Have the Eurozone’s fiscal policies failed? Have they been fooled by models that were out of date? The recent note by CPB researchers Möhlmann and Suyker is only two and a half page long. Still, it got a lot of attention in the Dutch newspapers. Why?
IMF considers EU fiscal policies too austere!
Let us go back to 2013. The economic crisis in Europe has entered its second phase or, as argued by Richard Baldwin and others, has become a Eurozone crisis. Output growth in the Eurozone has been weak since the outbreak of the financial crisis in 2008 and many countries suffer from high unemployment. Meanwhile, public finances are deteriorating. In particular, a number of countries have difficulties meeting the 3 percent criterion on the public deficit ratio. Then, we come to know that IMF economists Blanchard and Leigh (B&L) have done empirical research on the fiscal multiplier, i.e. the output loss that will occur in reaction to an exogenous cut in public spending. And that they conclude that in the crisis years 2009-2011 the fiscal multiplier has been much larger than previously expected. That is news! It means that policy reforms that countries are undertaking in order to meet the deficit criterion are accompanied with bigger output losses than previously thought. And although the two researchers warn against the idea that they are criticizing EU fiscal policies, the message immediately starts to spread across the world: IMF considers EU fiscal policies too austere!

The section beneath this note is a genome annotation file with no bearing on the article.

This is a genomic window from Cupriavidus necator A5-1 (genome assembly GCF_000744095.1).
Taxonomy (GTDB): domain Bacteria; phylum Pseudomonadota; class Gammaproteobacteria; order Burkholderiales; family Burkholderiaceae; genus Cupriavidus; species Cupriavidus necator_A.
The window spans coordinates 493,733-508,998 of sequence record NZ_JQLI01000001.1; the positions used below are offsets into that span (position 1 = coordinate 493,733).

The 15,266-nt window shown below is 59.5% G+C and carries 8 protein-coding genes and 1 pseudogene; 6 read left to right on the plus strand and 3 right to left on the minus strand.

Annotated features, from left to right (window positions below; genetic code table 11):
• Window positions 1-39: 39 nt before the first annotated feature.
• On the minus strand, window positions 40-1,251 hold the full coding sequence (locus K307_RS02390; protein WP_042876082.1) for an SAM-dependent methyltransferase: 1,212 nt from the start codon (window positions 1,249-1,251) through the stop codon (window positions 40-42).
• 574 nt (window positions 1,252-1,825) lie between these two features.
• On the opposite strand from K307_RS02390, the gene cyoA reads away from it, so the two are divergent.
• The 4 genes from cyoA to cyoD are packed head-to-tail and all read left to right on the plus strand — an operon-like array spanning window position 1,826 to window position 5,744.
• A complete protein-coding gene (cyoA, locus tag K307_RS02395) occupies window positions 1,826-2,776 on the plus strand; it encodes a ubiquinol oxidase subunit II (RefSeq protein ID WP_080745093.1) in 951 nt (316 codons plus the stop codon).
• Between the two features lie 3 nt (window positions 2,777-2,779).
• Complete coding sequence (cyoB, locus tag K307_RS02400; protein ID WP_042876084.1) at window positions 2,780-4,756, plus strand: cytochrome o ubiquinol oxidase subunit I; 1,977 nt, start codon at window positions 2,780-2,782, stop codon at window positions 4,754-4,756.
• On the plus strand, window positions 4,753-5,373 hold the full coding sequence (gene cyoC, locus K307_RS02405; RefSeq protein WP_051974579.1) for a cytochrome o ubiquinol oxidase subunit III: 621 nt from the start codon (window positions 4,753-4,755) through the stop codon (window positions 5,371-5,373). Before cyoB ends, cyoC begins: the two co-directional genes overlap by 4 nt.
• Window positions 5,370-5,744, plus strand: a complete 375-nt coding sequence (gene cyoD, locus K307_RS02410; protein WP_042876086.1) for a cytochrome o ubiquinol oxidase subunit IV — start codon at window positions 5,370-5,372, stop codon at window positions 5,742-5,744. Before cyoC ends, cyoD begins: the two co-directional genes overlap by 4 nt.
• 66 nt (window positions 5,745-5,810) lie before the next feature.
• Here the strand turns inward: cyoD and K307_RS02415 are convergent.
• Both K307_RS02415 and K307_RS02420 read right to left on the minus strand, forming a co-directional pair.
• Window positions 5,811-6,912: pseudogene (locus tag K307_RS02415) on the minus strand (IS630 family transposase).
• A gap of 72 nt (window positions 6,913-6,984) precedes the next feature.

The CPB note repeats the IMF research, but with more recent data. The conclusion of the researchers is twofold. For the period 2009-2011, they confirm B&L’s earlier results. By the way, this is what you would expect if the same data are being used (guess what would have happened if the CPB researchers had not been able to reproduce the earlier results). But for the years 2011-2015 the researchers calculate that the fiscal multiplier has a normal value. The Dutch press immediately concludes that the CPB research overthrows the earlier IMF research. However, one can argue that that is unfair to the IMF. In their report, B&L state, I quote “(..) we look at the results for other time intervals since the start of the crisis, as well as the results for “normal times” (1997-2008). (..) Interestingly, and again perhaps not surprisingly, we find no evidence of systematic forecast errors related to planned changes in fiscal policy during the pre-crisis decade (1997-2008).” If one counts the 2011-2015 period fully as crisis years, the two institutes indeed disagree. But if one reasons the peak of the worldwide financial crisis was in the years 2009-2011, the CPB research merely confirms the IMF research.
they cannot reject the hypothesis that the multiplier has the same value during an economic crisis than before or after a crisis